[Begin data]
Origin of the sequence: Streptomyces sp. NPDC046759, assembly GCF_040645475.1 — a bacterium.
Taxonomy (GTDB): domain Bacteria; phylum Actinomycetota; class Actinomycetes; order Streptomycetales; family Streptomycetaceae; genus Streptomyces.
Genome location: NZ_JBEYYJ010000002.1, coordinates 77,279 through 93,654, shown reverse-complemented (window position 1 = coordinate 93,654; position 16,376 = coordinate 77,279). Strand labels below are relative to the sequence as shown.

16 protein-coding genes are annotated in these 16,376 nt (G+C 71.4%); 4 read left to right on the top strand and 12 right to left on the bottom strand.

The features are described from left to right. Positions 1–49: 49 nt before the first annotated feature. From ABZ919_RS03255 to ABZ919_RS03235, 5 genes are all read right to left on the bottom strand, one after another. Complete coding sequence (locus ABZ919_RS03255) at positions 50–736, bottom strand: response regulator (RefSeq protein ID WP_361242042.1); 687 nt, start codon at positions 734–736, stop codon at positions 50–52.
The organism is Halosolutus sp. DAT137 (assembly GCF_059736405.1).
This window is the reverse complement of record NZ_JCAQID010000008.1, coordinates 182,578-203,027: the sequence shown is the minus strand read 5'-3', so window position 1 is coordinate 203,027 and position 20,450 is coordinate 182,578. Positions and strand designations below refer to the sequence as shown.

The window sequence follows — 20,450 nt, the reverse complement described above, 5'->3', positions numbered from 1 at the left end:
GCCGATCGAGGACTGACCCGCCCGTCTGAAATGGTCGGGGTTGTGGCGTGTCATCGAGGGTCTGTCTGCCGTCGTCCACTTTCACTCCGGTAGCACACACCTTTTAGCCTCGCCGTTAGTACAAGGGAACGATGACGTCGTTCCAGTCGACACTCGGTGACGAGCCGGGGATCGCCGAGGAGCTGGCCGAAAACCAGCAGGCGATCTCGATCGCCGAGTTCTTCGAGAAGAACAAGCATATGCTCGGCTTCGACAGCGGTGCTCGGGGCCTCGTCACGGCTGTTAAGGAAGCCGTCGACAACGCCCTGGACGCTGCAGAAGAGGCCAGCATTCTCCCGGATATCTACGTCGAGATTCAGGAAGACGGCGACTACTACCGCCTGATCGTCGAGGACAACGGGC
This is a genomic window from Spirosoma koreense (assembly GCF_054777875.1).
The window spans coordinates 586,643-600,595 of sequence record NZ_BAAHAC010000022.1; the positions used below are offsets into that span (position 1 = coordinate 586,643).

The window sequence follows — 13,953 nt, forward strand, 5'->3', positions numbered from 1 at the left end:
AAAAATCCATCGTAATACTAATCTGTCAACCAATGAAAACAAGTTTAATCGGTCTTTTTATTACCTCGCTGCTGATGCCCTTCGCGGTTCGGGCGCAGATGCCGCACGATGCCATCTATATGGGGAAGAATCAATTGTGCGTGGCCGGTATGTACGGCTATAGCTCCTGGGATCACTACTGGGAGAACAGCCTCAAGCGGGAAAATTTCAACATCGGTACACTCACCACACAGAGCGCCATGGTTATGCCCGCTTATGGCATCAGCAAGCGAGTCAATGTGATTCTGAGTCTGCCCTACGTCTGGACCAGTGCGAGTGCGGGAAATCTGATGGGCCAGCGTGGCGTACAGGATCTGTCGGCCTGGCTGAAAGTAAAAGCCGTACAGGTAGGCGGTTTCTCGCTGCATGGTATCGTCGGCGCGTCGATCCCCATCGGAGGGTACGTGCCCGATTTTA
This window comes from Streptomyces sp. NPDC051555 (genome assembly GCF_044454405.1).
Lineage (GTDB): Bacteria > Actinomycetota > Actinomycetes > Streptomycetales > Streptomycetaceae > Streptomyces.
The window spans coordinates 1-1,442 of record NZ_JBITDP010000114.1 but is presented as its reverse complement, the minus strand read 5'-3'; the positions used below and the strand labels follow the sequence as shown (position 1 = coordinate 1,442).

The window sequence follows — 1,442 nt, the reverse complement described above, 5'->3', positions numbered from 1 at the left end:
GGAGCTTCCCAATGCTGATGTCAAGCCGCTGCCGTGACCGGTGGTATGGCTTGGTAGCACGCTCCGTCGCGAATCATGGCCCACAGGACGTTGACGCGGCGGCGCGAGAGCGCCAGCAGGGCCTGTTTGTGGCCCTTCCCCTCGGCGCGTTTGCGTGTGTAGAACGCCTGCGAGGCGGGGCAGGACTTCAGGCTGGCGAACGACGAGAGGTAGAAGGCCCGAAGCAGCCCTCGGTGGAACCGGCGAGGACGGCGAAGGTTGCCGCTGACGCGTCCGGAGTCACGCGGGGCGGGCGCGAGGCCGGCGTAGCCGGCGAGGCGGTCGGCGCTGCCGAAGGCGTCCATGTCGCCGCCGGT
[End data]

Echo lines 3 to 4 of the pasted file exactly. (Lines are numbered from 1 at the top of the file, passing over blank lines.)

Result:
Genome location: NZ_JBEYYJ010000002.1, coordinates 77,279 through 93,654, shown reverse-complemented (window position 1 = coordinate 93,654; position 16,376 = coordinate 77,279). Strand labels below are relative to the sequence as shown.

16 protein-coding genes are annotated in these 16,376 nt (G+C 71.4%); 4 read left to right on the top strand and 12 right to left on the bottom strand.